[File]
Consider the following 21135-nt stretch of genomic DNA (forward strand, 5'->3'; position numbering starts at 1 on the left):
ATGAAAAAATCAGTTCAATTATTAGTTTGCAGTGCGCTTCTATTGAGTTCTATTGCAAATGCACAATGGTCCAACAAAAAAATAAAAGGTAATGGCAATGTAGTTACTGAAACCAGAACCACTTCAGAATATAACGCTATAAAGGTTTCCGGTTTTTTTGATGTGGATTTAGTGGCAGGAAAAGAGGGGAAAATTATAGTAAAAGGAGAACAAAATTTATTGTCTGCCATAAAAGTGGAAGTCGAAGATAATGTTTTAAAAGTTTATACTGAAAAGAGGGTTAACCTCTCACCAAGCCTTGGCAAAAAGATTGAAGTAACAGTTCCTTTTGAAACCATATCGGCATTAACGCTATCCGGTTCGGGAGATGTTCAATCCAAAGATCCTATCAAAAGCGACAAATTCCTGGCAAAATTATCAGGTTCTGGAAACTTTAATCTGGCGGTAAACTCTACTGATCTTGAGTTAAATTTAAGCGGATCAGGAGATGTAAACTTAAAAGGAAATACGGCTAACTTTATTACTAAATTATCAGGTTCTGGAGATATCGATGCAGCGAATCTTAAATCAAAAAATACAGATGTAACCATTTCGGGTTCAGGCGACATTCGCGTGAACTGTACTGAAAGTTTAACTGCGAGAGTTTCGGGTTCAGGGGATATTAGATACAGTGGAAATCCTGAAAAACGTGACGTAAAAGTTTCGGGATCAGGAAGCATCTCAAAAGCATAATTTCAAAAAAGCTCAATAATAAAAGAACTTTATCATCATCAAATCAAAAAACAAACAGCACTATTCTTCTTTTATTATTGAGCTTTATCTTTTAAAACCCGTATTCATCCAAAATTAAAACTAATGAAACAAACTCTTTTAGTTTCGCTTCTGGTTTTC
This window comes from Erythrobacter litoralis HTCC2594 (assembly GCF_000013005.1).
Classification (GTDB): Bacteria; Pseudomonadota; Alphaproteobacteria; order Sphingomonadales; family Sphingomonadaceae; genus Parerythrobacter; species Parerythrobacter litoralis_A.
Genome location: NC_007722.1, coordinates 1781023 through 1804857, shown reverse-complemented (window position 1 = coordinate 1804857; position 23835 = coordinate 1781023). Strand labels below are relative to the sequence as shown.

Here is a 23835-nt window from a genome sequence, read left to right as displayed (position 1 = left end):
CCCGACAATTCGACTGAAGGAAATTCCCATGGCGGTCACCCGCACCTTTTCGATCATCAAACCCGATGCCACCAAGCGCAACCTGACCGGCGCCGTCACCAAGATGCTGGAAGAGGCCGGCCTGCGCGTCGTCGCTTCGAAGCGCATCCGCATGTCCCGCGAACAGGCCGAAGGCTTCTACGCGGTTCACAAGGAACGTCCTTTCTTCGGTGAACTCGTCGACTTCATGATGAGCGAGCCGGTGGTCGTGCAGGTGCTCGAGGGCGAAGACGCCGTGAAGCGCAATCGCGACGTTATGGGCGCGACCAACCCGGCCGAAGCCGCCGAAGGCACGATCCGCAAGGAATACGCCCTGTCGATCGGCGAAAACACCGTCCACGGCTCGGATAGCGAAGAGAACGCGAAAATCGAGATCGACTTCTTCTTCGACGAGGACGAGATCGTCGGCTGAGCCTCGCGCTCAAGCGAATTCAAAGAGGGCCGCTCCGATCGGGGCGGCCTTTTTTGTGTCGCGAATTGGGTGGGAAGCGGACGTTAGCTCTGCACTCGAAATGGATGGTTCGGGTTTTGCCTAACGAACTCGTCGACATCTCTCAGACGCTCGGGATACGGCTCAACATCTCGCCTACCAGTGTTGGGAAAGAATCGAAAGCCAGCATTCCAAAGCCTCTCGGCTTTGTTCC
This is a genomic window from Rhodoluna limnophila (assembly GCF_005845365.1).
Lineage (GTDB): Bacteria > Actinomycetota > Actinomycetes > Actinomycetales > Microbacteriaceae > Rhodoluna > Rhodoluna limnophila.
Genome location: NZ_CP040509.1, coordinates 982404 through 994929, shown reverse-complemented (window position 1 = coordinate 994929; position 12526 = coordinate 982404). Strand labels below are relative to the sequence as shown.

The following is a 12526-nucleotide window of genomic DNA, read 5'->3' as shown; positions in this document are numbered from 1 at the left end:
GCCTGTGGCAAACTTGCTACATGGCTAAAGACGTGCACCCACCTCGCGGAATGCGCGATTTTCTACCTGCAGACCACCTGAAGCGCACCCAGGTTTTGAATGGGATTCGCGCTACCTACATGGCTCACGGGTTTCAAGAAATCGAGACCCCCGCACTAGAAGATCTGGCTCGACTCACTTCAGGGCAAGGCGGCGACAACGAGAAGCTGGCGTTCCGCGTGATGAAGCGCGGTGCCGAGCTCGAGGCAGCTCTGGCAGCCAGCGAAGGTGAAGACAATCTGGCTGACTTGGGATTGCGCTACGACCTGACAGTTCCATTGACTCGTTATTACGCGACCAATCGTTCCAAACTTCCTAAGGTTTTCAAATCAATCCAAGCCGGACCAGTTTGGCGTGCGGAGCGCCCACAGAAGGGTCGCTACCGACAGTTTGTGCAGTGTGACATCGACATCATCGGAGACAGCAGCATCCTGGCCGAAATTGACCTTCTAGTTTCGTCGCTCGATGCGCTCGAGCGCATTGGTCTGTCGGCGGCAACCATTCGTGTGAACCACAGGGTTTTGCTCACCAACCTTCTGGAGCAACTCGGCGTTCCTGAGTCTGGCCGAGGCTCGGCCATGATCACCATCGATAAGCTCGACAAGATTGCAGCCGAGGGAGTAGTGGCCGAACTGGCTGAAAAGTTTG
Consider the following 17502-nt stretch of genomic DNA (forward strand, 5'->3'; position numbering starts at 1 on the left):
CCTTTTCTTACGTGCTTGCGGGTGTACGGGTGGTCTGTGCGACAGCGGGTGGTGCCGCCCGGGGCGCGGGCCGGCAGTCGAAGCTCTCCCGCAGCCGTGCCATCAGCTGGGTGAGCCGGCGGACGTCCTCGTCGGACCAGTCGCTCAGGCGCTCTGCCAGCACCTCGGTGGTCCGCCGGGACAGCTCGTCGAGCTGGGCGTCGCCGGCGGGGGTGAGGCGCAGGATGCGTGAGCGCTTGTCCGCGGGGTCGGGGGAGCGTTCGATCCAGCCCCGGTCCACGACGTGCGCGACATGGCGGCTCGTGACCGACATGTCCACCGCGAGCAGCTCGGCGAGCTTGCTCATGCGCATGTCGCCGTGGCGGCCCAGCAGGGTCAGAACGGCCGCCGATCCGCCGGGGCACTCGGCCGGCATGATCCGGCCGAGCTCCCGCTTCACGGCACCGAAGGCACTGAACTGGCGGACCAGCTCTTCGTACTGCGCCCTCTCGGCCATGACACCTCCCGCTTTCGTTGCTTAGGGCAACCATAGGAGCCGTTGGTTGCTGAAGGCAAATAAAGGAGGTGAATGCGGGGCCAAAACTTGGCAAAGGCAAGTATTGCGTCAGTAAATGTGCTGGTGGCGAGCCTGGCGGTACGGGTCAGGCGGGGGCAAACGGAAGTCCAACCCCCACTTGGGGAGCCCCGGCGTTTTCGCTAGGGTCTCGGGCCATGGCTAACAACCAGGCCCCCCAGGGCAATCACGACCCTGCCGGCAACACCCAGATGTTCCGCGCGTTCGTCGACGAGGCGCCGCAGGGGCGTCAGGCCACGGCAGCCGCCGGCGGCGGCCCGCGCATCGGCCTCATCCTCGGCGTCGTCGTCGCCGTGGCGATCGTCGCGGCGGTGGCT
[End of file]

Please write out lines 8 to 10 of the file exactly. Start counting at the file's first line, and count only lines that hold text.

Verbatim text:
This is a genomic window from Rhodoluna limnophila (assembly GCF_005845365.1).
Lineage (GTDB): Bacteria > Actinomycetota > Actinomycetes > Actinomycetales > Microbacteriaceae > Rhodoluna > Rhodoluna limnophila.
Genome location: NZ_CP040509.1, coordinates 982404 through 994929, shown reverse-complemented (window position 1 = coordinate 994929; position 12526 = coordinate 982404). Strand labels below are relative to the sequence as shown.